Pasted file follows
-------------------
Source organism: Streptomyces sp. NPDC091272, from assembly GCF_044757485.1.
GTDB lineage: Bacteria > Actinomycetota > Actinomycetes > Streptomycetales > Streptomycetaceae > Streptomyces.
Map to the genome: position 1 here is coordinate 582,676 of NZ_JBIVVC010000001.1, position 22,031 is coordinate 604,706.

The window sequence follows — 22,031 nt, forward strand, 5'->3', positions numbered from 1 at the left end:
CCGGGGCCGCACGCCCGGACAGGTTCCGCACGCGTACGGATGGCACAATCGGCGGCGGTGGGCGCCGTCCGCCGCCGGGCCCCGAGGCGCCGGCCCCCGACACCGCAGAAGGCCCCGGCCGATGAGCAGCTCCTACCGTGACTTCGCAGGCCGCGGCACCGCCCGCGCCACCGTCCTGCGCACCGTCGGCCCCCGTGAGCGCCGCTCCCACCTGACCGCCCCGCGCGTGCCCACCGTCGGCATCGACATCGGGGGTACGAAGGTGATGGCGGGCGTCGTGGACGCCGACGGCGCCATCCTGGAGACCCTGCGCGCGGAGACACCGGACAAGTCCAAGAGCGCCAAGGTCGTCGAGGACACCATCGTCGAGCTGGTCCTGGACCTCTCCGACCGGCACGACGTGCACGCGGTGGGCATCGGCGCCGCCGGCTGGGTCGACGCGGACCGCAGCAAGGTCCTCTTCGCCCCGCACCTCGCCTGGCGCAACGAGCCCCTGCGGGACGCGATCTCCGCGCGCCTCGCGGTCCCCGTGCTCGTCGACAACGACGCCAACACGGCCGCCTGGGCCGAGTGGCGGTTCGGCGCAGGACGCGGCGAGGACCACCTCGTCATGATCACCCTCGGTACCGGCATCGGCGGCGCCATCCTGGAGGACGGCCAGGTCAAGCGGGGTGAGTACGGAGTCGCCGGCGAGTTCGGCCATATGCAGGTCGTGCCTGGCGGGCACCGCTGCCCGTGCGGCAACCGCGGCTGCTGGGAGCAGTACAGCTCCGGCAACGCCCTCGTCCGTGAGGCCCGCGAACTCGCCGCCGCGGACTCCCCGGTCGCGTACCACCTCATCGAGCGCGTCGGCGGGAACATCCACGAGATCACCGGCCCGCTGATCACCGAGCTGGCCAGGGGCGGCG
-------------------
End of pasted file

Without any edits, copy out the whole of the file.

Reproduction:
Source organism: Streptomyces sp. NPDC091272, from assembly GCF_044757485.1.
GTDB lineage: Bacteria > Actinomycetota > Actinomycetes > Streptomycetales > Streptomycetaceae > Streptomyces.
Map to the genome: position 1 here is coordinate 582,676 of NZ_JBIVVC010000001.1, position 22,031 is coordinate 604,706.

The window sequence follows — 22,031 nt, forward strand, 5'->3', positions numbered from 1 at the left end:
CCGGGGCCGCACGCCCGGACAGGTTCCGCACGCGTACGGATGGCACAATCGGCGGCGGTGGGCGCCGTCCGCCGCCGGGCCCCGAGGCGCCGGCCCCCGACACCGCAGAAGGCCCCGGCCGATGAGCAGCTCCTACCGTGACTTCGCAGGCCGCGGCACCGCCCGCGCCACCGTCCTGCGCACCGTCGGCCCCCGTGAGCGCCGCTCCCACCTGACCGCCCCGCGCGTGCCCACCGTCGGCATCGACATCGGGGGTACGAAGGTGATGGCGGGCGTCGTGGACGCCGACGGCGCCATCCTGGAGACCCTGCGCGCGGAGACACCGGACAAGTCCAAGAGCGCCAAGGTCGTCGAGGACACCATCGTCGAGCTGGTCCTGGACCTCTCCGACCGGCACGACGTGCACGCGGTGGGCATCGGCGCCGCCGGCTGGGTCGACGCGGACCGCAGCAAGGTCCTCTTCGCCCCGCACCTCGCCTGGCGCAACGAGCCCCTGCGGGACGCGATCTCCGCGCGCCTCGCGGTCCCCGTGCTCGTCGACAACGACGCCAACACGGCCGCCTGGGCCGAGTGGCGGTTCGGCGCAGGACGCGGCGAGGACCACCTCGTCATGATCACCCTCGGTACCGGCATCGGCGGCGCCATCCTGGAGGACGGCCAGGTCAAGCGGGGTGAGTACGGAGTCGCCGGCGAGTTCGGCCATATGCAGGTCGTGCCTGGCGGGCACCGCTGCCCGTGCGGCAACCGCGGCTGCTGGGAGCAGTACAGCTCCGGCAACGCCCTCGTCCGTGAGGCCCGCGAACTCGCCGCCGCGGACTCCCCGGTCGCGTACCACCTCATCGAGCGCGTCGGCGGGAACATCCACGAGATCACCGGCCCGCTGATCACCGAGCTGGCCAGGGGCGGCG